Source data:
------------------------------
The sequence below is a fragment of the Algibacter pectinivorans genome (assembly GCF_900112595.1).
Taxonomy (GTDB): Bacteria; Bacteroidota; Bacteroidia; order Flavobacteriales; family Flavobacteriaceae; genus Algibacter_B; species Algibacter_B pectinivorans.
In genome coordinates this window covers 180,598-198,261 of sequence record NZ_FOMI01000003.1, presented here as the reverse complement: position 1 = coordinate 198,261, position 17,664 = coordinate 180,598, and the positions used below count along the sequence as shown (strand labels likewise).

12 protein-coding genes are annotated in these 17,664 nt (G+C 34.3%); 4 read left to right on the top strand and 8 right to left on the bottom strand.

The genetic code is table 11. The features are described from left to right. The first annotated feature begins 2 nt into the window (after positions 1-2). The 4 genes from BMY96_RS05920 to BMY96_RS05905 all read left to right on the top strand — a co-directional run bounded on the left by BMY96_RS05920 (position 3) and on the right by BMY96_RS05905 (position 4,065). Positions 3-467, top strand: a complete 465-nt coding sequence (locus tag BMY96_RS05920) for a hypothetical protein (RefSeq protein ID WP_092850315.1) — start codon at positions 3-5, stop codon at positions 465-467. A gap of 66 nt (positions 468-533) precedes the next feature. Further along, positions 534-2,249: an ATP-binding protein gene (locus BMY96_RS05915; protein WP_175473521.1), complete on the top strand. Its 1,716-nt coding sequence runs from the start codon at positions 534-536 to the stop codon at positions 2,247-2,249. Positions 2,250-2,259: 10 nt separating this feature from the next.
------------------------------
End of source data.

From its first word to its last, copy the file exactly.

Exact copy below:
The sequence below is a fragment of the Algibacter pectinivorans genome (assembly GCF_900112595.1).
Taxonomy (GTDB): Bacteria; Bacteroidota; Bacteroidia; order Flavobacteriales; family Flavobacteriaceae; genus Algibacter_B; species Algibacter_B pectinivorans.
In genome coordinates this window covers 180,598-198,261 of sequence record NZ_FOMI01000003.1, presented here as the reverse complement: position 1 = coordinate 198,261, position 17,664 = coordinate 180,598, and the positions used below count along the sequence as shown (strand labels likewise).

12 protein-coding genes are annotated in these 17,664 nt (G+C 34.3%); 4 read left to right on the top strand and 8 right to left on the bottom strand.

The genetic code is table 11. The features are described from left to right. The first annotated feature begins 2 nt into the window (after positions 1-2). The 4 genes from BMY96_RS05920 to BMY96_RS05905 all read left to right on the top strand — a co-directional run bounded on the left by BMY96_RS05920 (position 3) and on the right by BMY96_RS05905 (position 4,065). Positions 3-467, top strand: a complete 465-nt coding sequence (locus tag BMY96_RS05920) for a hypothetical protein (RefSeq protein ID WP_092850315.1) — start codon at positions 3-5, stop codon at positions 465-467. A gap of 66 nt (positions 468-533) precedes the next feature. Further along, positions 534-2,249: an ATP-binding protein gene (locus BMY96_RS05915; protein WP_175473521.1), complete on the top strand. Its 1,716-nt coding sequence runs from the start codon at positions 534-536 to the stop codon at positions 2,247-2,249. Positions 2,250-2,259: 10 nt separating this feature from the next.